I love making things. Last summer I made a go-cart, so this summer I made another go-cart, only this time it had an engine (gasoline) in it. It had a throttle and brake and it could go up to fifteen miles per hour. My go-cart can climb a forty-five degree slant (it can’t right now because it has a flat tire). It has a two-horse power engine and has a high gear ratio. The engine is mounted on the base of a modified lawnmower and the back wheels are mounted on the base. The frame is made out of wood and the front is steered by foot, and it has a padded seat.

My friend, Drew Atkins made a go-cart that was roughly like mine. Luckily I live on a dead end street, so I can ride my go-cart around the cul-de-sac, and even more lucky is that my neighbours all think it’s great, so they don’t complain. Of course I had a top-notch muffler on it.


My Light Organ (Written November 16, 1973):

October 11 was my birthday. This year I got a light organ kit, clothes and a new record.

A light organ is a series of coloured lights in a box. The box is plugged into a record player or a radio. When the sound waves get inside the light organ, the lights light up according to the different sound waves.

My Dad helped me put the kit together one night. We had to weld the transistors, capacitors and other components to a printed circuit. Then the next day we went to a shop on Robson Street to ask a man that makes light organs if he would give me some information on how to build the rest of it. He told me how large to build the box and how to wire it up. He drew a diagram like this:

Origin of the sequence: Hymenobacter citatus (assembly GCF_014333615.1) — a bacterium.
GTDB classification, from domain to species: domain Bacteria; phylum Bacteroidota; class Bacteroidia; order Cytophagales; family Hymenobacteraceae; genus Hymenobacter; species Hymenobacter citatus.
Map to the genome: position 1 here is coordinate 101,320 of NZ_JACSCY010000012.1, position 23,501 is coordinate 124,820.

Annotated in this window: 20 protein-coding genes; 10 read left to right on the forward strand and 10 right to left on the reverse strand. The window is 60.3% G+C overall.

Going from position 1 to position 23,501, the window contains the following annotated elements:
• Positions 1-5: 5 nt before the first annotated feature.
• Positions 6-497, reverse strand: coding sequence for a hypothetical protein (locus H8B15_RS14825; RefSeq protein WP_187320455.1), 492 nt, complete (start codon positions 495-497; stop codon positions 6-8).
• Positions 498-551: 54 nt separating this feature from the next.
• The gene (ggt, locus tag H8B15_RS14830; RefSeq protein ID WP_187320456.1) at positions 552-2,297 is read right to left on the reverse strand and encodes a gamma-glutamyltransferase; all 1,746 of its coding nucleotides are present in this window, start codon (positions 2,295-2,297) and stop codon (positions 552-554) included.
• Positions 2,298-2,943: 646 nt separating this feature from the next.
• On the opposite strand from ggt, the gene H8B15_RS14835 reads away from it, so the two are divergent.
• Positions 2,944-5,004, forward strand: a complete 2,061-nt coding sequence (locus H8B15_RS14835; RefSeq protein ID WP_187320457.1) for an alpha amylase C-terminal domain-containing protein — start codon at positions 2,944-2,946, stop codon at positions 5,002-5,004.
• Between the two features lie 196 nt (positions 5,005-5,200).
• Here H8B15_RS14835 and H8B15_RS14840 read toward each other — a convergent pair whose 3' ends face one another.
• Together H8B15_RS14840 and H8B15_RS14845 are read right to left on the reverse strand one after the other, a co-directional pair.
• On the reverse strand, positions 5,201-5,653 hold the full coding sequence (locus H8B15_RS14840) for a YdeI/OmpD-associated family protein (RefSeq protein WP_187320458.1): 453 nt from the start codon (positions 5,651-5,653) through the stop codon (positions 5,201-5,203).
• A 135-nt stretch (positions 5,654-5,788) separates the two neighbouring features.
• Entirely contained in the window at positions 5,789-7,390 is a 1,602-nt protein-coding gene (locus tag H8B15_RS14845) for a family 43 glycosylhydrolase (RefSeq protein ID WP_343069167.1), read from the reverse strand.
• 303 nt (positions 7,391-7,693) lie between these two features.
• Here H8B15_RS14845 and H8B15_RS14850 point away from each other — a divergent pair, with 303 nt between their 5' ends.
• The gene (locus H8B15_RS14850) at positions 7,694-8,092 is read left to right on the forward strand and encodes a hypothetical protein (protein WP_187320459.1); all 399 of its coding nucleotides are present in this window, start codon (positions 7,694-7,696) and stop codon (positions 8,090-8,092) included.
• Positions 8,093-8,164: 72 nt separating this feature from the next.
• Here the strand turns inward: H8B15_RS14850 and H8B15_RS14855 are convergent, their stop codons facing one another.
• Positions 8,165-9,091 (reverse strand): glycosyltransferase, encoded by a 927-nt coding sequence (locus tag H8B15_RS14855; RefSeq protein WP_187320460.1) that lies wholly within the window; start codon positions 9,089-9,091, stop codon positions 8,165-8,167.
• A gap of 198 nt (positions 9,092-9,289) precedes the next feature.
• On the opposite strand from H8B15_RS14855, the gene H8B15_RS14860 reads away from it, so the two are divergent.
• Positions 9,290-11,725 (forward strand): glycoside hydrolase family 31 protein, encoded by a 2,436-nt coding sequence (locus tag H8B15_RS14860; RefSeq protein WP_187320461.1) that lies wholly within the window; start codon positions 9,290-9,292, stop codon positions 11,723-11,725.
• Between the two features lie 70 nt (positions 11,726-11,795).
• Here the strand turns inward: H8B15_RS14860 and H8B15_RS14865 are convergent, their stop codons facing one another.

I used mini Christmas lights. My light organ is black on the outside and inside, with a sheet of plexi-glass over the lights. It is 4 feet high, 2 feet wide and it has 1 foot in depth. I have red, blue, green and yellow lights in my light organ. The lights are controlled by the kit I put together. Most light organs are about 1 ½ feet high and ten inches wide. My light organ has about 150 lights in it. The blue lights are most sensitive to the sound, the red lights are second and the green and yellow lights were least sensitive.

Although my light organ isn’t quite finished yet, it should be done by Monday. Would you like me to bring it to school?


My Favourite Model (Written February 8, 1974):

My favourite model is the one I got for Christmas. It is a U.S.A.F. F-51D Phantom Mustang. The wingspan is 17”, and it is 14” long. The outside shell of the model is clear plastic so you can see inside it and it has four different colours for the parts.

There is an electric engine inside the plastic motor that makes the propeller turn. The window over the cockpit moves back and fourth the wheels go up and down at the touch of a motor button and even the small wheel at the back of the plane goes up and down automatically. When the wheels are brought up the wheel covers act like doors and lock the wheels in the plane.

On the stand of the plane there are two leavers. If you pull the lever on the left, the bomb on the left drops. This is the same with the other lever. The model was very hard to build because it has so many working parts controlled from remote places. If you don’t do everything exactly like the instructions say, nothing will work. Luckily I built the model correctly so everything works.

The model has a lot of decals on it and some painting but when I took the picture of it I hadn’t put any on yet. The reason I like this model more than any other model is because: 1) it is clear plastic and the model has four different colours in it; 2) it has a lot of moving parts; 3) it is sturdy; and 4) because I enjoyed building it.



Forward to my stereo/audio systems over the years - projects and purchases

Forward to our live music jamming setup